In the wake of President Obama's victories in 2008 and 2012, a new genre of triumphalist punditry emerged, based on the assumption that Democratic domination of presidential politics was inevitable.
Republicans would never win again, we were told. Their midterm election victories of 2010 and 2014 could be written off as the product of a smaller, whiter electorate whose days are numbered.
Then again, what if the reason for all of the recent Democratic successes was just its stellar candidate, Obama himself? What if there is a good reason Democrats have failed in midterms and off-year elections, when he did not appear at the top of the ballot, to capitalize on their supposed dominance?
If that's the case, life after Obama could look ugly for Democrats.
Quinnipiac University this week released polls of three swing states that were critical in both of Obama's electoral victories, Colorado, Iowa, and Virginia. In all three, Hillary Clinton trails Republicans Marco Rubio, Jeb Bush and Scott Walker. Take your pick, she loses. For that matter, so do her other Democratic rivals, Vice President Joe Biden and Vermont Senator Bernie Sanders.
What's more, Clinton, the prohibitive favorite for the Democratic nomination at this point, already enjoys near-universal name recognition in all those states. In contrast to her competitors, voters have made their mind up about her, and her numbers don't look good — 21 points net-negative favorability in Colorado, 23 net-negative in Iowa, and 9 in Virginia. Majorities have a negative perception of the former first lady.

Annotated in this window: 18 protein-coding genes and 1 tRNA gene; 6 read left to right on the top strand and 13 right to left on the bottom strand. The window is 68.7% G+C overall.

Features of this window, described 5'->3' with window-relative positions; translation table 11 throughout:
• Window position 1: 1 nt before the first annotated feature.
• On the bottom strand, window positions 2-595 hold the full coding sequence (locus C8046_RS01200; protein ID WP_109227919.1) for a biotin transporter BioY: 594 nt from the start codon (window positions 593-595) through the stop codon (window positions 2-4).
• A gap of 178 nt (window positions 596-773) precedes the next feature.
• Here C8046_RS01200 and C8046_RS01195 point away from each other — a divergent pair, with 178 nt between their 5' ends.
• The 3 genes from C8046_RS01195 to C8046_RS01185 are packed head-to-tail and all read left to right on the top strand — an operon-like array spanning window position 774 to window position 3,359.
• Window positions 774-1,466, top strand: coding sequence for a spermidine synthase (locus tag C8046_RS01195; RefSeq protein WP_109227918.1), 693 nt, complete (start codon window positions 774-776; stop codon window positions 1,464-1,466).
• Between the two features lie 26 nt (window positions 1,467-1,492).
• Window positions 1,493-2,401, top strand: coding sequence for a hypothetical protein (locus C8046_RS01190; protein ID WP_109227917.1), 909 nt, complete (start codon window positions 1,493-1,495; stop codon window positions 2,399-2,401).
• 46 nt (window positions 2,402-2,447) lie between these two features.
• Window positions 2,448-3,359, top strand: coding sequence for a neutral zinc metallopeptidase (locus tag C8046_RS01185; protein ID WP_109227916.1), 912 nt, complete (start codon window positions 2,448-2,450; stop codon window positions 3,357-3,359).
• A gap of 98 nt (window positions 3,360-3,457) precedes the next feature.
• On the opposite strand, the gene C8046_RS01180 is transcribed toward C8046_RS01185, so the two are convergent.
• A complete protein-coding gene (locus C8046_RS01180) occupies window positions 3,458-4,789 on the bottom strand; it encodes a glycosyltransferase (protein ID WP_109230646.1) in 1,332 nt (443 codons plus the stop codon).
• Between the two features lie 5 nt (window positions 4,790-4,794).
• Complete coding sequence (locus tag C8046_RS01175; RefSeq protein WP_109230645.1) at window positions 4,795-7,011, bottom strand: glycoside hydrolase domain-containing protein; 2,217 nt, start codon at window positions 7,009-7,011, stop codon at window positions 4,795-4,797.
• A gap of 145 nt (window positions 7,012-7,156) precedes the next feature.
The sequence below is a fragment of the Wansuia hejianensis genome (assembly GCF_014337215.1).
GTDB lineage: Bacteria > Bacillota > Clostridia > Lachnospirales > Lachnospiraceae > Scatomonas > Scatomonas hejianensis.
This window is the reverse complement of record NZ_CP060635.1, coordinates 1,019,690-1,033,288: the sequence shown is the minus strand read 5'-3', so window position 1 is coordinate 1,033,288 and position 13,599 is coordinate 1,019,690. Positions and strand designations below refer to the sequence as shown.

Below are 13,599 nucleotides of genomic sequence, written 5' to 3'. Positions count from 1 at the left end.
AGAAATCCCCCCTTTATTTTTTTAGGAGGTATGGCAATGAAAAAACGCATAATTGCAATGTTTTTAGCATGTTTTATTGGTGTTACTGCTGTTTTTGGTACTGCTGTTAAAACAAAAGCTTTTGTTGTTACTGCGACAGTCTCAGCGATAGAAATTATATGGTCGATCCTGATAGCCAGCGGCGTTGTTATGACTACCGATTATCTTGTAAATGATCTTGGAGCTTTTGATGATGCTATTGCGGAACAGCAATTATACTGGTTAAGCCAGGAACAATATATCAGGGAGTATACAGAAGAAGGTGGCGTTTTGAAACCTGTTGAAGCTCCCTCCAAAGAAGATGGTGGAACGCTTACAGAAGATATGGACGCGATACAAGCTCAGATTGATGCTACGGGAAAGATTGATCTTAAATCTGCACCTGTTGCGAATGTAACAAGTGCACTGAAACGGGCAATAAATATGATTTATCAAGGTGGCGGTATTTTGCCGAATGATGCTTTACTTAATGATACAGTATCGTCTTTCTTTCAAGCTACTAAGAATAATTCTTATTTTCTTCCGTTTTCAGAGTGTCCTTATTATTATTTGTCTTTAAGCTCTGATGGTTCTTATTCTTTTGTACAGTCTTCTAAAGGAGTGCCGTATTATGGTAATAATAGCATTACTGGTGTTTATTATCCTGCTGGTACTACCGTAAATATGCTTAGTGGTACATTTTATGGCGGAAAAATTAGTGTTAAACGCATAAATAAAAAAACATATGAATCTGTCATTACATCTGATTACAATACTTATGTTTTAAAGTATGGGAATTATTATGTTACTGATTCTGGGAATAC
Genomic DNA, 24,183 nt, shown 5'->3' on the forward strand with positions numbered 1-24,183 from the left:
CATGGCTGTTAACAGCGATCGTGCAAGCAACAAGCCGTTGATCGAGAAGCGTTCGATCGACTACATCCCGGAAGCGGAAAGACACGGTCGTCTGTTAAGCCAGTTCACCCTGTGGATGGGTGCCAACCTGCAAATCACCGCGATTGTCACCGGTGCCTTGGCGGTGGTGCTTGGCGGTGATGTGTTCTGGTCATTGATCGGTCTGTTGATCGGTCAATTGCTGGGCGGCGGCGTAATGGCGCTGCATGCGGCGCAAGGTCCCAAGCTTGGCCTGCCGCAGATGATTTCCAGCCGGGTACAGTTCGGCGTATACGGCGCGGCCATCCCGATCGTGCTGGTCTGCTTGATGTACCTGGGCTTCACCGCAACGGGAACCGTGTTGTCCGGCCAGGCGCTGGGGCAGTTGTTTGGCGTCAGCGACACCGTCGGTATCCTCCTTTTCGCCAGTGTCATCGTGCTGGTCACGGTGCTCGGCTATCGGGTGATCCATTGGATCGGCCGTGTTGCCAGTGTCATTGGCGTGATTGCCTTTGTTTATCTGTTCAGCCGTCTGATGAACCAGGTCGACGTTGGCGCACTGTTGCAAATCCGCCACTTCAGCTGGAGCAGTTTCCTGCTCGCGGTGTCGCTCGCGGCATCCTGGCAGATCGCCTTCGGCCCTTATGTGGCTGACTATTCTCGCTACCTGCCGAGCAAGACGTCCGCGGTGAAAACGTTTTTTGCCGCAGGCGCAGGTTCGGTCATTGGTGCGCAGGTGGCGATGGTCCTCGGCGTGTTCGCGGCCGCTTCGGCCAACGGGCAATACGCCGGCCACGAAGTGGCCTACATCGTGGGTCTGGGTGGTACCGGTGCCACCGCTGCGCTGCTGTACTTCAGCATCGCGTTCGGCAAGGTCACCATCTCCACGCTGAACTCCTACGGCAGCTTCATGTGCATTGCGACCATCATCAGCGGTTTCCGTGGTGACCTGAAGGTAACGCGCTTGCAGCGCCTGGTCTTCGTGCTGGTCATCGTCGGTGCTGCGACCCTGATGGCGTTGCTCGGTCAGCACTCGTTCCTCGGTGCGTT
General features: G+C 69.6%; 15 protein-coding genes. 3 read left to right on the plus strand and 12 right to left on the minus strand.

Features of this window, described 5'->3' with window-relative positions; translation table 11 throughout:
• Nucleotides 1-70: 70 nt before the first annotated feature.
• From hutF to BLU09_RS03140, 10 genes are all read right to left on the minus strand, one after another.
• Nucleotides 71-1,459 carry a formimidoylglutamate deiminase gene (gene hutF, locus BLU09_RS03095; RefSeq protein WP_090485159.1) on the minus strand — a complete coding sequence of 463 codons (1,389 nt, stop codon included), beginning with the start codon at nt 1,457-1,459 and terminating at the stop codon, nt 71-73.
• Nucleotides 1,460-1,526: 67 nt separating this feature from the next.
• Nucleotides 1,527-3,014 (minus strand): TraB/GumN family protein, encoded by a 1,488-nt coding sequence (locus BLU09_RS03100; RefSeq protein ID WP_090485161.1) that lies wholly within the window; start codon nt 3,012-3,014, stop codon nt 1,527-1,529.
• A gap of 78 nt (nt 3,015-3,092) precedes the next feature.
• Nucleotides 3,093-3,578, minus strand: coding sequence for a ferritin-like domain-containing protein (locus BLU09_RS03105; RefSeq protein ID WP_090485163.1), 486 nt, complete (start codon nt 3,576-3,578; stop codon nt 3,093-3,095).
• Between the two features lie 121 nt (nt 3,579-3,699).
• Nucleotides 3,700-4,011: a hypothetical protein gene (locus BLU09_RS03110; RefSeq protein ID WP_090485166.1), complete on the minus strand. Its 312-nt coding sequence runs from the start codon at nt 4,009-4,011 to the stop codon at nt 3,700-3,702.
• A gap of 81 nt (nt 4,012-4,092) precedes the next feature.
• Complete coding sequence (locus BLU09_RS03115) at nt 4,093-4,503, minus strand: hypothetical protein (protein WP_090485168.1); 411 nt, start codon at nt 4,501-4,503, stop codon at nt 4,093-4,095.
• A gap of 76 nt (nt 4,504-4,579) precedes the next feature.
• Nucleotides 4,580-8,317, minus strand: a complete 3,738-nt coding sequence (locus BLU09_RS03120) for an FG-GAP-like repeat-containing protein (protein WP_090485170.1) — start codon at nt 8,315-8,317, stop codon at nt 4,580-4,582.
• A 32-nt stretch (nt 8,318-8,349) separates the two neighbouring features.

None of this means Clinton cannot win. But it is a reminder that Obama's victories represent just one political moment. His campaign assembled a winning coalition in part because his candidacy inspired certain groups (the young, blacks and Hispanics especially) to turn out in unusually high numbers and, even more importantly, deliver him unusually large and historic margins of victory.
There is no reason to assume that any non-Obama Democrat can replicate this feat, which means future elections could look like 2004 just as easily as they could look like 2008.
There is an important lesson in these polls for conservatives as well. It has become the rage for a small yet significant minority of GOP primary voters to tell pollsters they are supporting Donald Trump, the bouffant billionaire who until five minutes ago was a big Democrat and took liberal positions, and who still is largely ignorant about political issues.
Perhaps these Republican voters are just trolling the pollsters. But these new state polls should serve as a reminder of just how absurd it would be to throw away a promising election cycle like this one, in which several top-shelf conservative candidates with at least some actual electoral appeal will also be on the ballot.
Set aside his ignorant bluster, the fact that he isn't a conservative, and his recent slurs against Mexicans and prisoners of war. Trump also has the worst net-negative favorability of anyone running in those three states, except that New Jersey Gov. Chris Christie is slightly less popular in Colorado (30 points net-negative to Trump's 27). A Trump nomination would guarantee a Clinton presidency, and a funeral for all conservative priorities in governance.